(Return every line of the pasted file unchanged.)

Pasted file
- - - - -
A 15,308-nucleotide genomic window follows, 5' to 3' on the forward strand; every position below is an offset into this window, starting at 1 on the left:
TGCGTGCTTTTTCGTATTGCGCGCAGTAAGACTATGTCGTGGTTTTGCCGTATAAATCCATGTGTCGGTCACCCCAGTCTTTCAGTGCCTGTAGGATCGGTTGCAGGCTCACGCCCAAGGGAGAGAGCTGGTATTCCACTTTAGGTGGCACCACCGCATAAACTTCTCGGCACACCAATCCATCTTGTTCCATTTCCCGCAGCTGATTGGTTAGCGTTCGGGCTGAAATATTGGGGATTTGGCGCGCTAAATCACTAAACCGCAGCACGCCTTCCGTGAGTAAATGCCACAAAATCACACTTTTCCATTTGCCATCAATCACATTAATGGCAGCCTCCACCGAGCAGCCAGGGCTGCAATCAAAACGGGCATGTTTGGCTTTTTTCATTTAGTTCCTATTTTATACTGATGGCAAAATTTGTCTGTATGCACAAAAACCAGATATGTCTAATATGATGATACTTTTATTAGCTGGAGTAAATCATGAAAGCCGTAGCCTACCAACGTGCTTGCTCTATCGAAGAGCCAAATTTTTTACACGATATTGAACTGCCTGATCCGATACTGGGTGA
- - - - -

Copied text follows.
A 15,308-nucleotide genomic window follows, 5' to 3' on the forward strand; every position below is an offset into this window, starting at 1 on the left:
TGCGTGCTTTTTCGTATTGCGCGCAGTAAGACTATGTCGTGGTTTTGCCGTATAAATCCATGTGTCGGTCACCCCAGTCTTTCAGTGCCTGTAGGATCGGTTGCAGGCTCACGCCCAAGGGAGAGAGCTGGTATTCCACTTTAGGTGGCACCACCGCATAAACTTCTCGGCACACCAATCCATCTTGTTCCATTTCCCGCAGCTGATTGGTTAGCGTTCGGGCTGAAATATTGGGGATTTGGCGCGCTAAATCACTAAACCGCAGCACGCCTTCCGTGAGTAAATGCCACAAAATCACACTTTTCCATTTGCCATCAATCACATTAATGGCAGCCTCCACCGAGCAGCCAGGGCTGCAATCAAAACGGGCATGTTTGGCTTTTTTCATTTAGTTCCTATTTTATACTGATGGCAAAATTTGTCTGTATGCACAAAAACCAGATATGTCTAATATGATGATACTTTTATTAGCTGGAGTAAATCATGAAAGCCGTAGCCTACCAACGTGCTTGCTCTATCGAAGAGCCAAATTTTTTACACGATATTGAACTGCCTGATCCGATACTGGGTGA